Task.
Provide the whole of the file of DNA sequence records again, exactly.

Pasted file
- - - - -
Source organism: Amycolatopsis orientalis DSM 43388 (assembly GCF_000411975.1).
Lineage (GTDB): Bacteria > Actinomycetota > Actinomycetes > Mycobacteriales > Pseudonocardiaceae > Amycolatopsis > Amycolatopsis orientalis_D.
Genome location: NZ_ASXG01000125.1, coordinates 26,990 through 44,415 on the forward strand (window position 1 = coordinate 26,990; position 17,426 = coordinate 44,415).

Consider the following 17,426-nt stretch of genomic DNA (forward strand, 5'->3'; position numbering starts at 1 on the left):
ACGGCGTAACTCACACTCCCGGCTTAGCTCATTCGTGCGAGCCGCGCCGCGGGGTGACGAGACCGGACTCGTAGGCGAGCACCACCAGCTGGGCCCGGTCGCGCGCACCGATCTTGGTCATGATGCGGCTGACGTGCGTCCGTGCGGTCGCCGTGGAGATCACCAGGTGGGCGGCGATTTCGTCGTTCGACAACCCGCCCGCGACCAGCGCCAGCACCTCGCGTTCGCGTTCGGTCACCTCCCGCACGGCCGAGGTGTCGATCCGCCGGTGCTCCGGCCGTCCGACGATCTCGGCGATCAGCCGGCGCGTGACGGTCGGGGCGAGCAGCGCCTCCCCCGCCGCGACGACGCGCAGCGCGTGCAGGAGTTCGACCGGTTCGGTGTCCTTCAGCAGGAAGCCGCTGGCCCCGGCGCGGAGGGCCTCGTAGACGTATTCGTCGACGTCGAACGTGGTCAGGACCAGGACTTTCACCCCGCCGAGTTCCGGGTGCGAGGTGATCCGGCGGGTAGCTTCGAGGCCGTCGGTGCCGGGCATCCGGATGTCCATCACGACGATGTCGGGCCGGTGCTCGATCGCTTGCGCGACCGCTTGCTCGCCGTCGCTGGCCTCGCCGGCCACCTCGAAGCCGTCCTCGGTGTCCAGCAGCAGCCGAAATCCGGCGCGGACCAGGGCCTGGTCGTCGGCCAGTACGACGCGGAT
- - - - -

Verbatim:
Source organism: Amycolatopsis orientalis DSM 43388 (assembly GCF_000411975.1).
Lineage (GTDB): Bacteria > Actinomycetota > Actinomycetes > Mycobacteriales > Pseudonocardiaceae > Amycolatopsis > Amycolatopsis orientalis_D.
Genome location: NZ_ASXG01000125.1, coordinates 26,990 through 44,415 on the forward strand (window position 1 = coordinate 26,990; position 17,426 = coordinate 44,415).

Consider the following 17,426-nt stretch of genomic DNA (forward strand, 5'->3'; position numbering starts at 1 on the left):
ACGGCGTAACTCACACTCCCGGCTTAGCTCATTCGTGCGAGCCGCGCCGCGGGGTGACGAGACCGGACTCGTAGGCGAGCACCACCAGCTGGGCCCGGTCGCGCGCACCGATCTTGGTCATGATGCGGCTGACGTGCGTCCGTGCGGTCGCCGTGGAGATCACCAGGTGGGCGGCGATTTCGTCGTTCGACAACCCGCCCGCGACCAGCGCCAGCACCTCGCGTTCGCGTTCGGTCACCTCCCGCACGGCCGAGGTGTCGATCCGCCGGTGCTCCGGCCGTCCGACGATCTCGGCGATCAGCCGGCGCGTGACGGTCGGGGCGAGCAGCGCCTCCCCCGCCGCGACGACGCGCAGCGCGTGCAGGAGTTCGACCGGTTCGGTGTCCTTCAGCAGGAAGCCGCTGGCCCCGGCGCGGAGGGCCTCGTAGACGTATTCGTCGACGTCGAACGTGGTCAGGACCAGGACTTTCACCCCGCCGAGTTCCGGGTGCGAGGTGATCCGGCGGGTAGCTTCGAGGCCGTCGGTGCCGGGCATCCGGATGTCCATCACGACGATGTCGGGCCGGTGCTCGATCGCTTGCGCGACCGCTTGCTCGCCGTCGCTGGCCTCGCCGGCCACCTCGAAGCCGTCCTCGGTGTCCAGCAGCAGCCGAAATCCGGCGCGGACCAGGGCCTGGTCGTCGGCCAGTACGACGCGGAT